When I first created this project it had no name. My professor and I would meet in a little booth in the back of a cafe and discuss how the project would go, the eight week schedule I would be working on it, and what kind of things had to be done to achieve the final result. I wanted to have the project be centered around connection and engaging strangers in conversation. I wanted it to break the barrier between people who know absolutely nothing about one another. Thinking back to real life situations, when we are put into a room with people we don’t know, conversations tend to begin with the aid of furniture. An empty seat means an open opportunity for conversation.
If you really think about what we center our conversations around, it’s the furniture in a room. A room with close knit chairs will lead to a conversation everyone can join in on. A room with just one love seat in the back will probably lead to an intimate conversation and usually be snatched away by lovers later in the night not to be disturbed. A comfortable couch will lend a hand to easy flowing dialog.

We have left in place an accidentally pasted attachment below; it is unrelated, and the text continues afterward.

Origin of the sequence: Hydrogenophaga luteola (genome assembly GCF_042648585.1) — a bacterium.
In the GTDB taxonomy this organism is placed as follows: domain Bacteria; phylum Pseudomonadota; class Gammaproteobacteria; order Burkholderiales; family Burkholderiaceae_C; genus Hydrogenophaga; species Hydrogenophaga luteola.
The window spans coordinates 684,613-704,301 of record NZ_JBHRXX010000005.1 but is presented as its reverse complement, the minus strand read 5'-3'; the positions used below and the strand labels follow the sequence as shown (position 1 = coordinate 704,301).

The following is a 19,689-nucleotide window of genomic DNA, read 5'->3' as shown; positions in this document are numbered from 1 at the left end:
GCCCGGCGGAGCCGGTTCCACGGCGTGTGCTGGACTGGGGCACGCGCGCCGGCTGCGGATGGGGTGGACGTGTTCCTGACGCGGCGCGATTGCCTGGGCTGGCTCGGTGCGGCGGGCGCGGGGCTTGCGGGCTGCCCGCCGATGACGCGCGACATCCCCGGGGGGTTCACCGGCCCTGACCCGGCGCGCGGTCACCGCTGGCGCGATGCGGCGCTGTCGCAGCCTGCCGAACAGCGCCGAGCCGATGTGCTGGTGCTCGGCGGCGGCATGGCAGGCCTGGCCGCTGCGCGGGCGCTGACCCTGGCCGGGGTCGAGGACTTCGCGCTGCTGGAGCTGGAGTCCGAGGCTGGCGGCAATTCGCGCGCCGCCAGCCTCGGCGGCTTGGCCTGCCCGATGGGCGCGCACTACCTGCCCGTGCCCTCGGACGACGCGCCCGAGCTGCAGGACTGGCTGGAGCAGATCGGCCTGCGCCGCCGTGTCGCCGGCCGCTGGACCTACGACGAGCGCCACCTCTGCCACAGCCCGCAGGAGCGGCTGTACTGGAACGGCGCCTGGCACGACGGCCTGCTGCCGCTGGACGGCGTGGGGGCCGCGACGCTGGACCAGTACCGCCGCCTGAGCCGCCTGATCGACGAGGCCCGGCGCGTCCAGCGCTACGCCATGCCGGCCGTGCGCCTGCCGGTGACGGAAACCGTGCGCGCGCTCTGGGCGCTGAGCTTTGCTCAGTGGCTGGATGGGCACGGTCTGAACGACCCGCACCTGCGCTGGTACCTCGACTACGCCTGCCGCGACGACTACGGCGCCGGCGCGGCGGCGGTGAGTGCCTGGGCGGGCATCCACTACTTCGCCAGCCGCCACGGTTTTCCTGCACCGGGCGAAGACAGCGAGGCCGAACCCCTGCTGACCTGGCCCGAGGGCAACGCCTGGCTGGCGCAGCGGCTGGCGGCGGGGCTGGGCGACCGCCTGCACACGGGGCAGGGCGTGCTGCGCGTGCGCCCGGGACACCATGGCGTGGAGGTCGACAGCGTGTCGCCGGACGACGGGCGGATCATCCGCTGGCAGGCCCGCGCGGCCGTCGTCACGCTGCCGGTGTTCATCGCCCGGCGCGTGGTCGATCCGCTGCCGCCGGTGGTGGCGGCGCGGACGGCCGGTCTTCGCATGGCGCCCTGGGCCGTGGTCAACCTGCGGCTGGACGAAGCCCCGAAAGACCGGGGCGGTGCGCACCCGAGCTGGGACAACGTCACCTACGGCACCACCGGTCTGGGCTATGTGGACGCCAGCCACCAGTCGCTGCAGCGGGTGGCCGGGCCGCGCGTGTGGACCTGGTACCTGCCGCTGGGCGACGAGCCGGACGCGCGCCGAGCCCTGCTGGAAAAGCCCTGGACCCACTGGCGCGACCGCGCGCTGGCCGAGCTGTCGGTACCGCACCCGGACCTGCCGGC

Furniture has a big impact on the way we view approachability. If someone is sitting in the middle of a bench, their approachability declines and they won’t be disturbed. If someone is sitting all the way over leaving the perfect “you” sized space – you might ask if you could join while waiting for the bus.
In the end, I wanted people to be comfortable and open up when talking to me. I thought about possible ways to do this, and I liked the idea of metaphorically inviting them into my “living room” by bringing my couch out with me. It got plenty of attention and a lot of people approached us which really surprised me.
So here’s a toast to the couch: bringing people together since whenever it was invented!